As our pickup truck stumbled down a ragged road after a day of canoeing in Canada, my wife and four children and I spotted a brown bear and her two cubs drinking from a roadside lake. We stopped to allow Mother Bear and one of her cubs to scurry across the road. The other cub, perhaps too frightened, did not join them. But before we started up again, Mother Bear stuck her head back out of the bushes and engaged me in unforgettable eye communication. She made it absolutely clear that if I did not move on and leave her baby alone, she’d come straight through the windshield.
Flash forward several decades. We are gathered at the table with our three grandchildren. One of them makes a comment and then glances at me for approval. I nod and smile, and she smiles back. That’s it for her. My approval is noted and will become a tiny droplet in the reservoir of self-confidence she is seeking to build. But for me the exchange is not over. As my heart swells with love for her, I think: “Child, I would die for you.”
And I would. In that absurd (or maybe not so absurd) imagined nightmare of a madman spraying bullets, I know without a flicker of doubt that I, like Mother Bear, would hurl myself between my family and any attacker. I share with Mother Bear an instinctive feeling, unlike any other, and the experience of that millisecond of smiling non-verbal exchange with my granddaughter is without parallel.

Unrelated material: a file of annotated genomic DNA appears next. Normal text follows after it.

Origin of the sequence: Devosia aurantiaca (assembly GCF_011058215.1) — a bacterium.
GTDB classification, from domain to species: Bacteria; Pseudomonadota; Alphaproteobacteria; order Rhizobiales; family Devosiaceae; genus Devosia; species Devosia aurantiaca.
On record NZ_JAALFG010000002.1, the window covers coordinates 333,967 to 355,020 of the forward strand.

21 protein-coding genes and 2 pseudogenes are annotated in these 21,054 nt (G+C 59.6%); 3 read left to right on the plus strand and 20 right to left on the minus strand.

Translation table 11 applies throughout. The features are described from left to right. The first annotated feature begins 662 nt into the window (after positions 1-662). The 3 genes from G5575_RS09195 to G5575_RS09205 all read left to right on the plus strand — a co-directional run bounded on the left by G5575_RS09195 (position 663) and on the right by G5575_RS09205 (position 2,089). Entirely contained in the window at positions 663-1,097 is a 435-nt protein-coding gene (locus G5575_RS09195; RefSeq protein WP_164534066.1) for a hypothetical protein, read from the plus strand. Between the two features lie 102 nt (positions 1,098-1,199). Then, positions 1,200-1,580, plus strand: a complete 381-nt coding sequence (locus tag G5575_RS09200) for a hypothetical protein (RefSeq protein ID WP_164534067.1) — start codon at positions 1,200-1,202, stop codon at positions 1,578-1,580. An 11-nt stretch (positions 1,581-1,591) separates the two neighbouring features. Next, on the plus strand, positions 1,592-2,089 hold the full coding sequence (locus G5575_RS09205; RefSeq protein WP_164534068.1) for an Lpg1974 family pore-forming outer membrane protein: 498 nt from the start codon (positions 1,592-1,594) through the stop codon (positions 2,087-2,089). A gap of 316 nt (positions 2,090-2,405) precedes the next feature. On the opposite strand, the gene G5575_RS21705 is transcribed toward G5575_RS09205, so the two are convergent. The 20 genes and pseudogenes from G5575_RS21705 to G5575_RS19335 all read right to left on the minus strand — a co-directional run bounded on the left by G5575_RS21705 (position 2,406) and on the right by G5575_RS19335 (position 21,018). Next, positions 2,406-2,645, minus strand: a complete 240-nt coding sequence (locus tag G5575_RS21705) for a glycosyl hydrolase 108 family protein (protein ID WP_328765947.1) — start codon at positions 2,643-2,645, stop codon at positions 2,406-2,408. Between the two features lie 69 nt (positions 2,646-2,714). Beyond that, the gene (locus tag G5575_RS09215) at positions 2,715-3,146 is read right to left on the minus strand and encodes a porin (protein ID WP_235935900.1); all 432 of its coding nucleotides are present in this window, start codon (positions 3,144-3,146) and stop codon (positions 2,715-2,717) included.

Which brings me to the recent Time magazine article about couples who decide not to have children. Depicted sprawled on a beach, they are poster adults for being “child free.” Believe me, this is not an insistence that all couples must procreate. On the contrary, the last thing the world needs is more unwanted children. Rather, it is an invitation to consider carefully the rationale for remaining childless. The article suggests that some couples worry that children would “interfere” with the enjoyable experiences modern couples want as they seek the best in life.
A comment is tossed across the dinner table. The briefest of looks is exchanged. And yet, this exchange has my heart saying, “I would die for this child.” Even though this child will bring pain. Even though this child will make transitions to adulthood and independence that will require stages of resentment, anger and assumed superiority as she tries to figure out who she is and who she will become. Even so, I would die for her. And for her brother and sister. And for her mother and father, her grandmother, her aunts and uncles. In an instant. Without a blink.
If some childless couples are certain they will resent their children or find them to be an unacceptable interference with their life goals, then they are making the right decision to remain “child free.” But for those who are vacillating; who might be saying, “We don’t know if having a family is right for us,” I would simply offer an entirely personal insight for their consideration. If you want to know the intensity shared by Mother Bear and a parent, if you want unmatchable experiences, if you want to find something that will make your heart just about explode with joy, laughter, celebration, and yes, worry, disappointment and “complications,” I can’t think of any sun-drenched beach, any ski weekend, any wine pairing, any luxurious cruise or even any career rewards that can compare with the relationship between a parent and a child.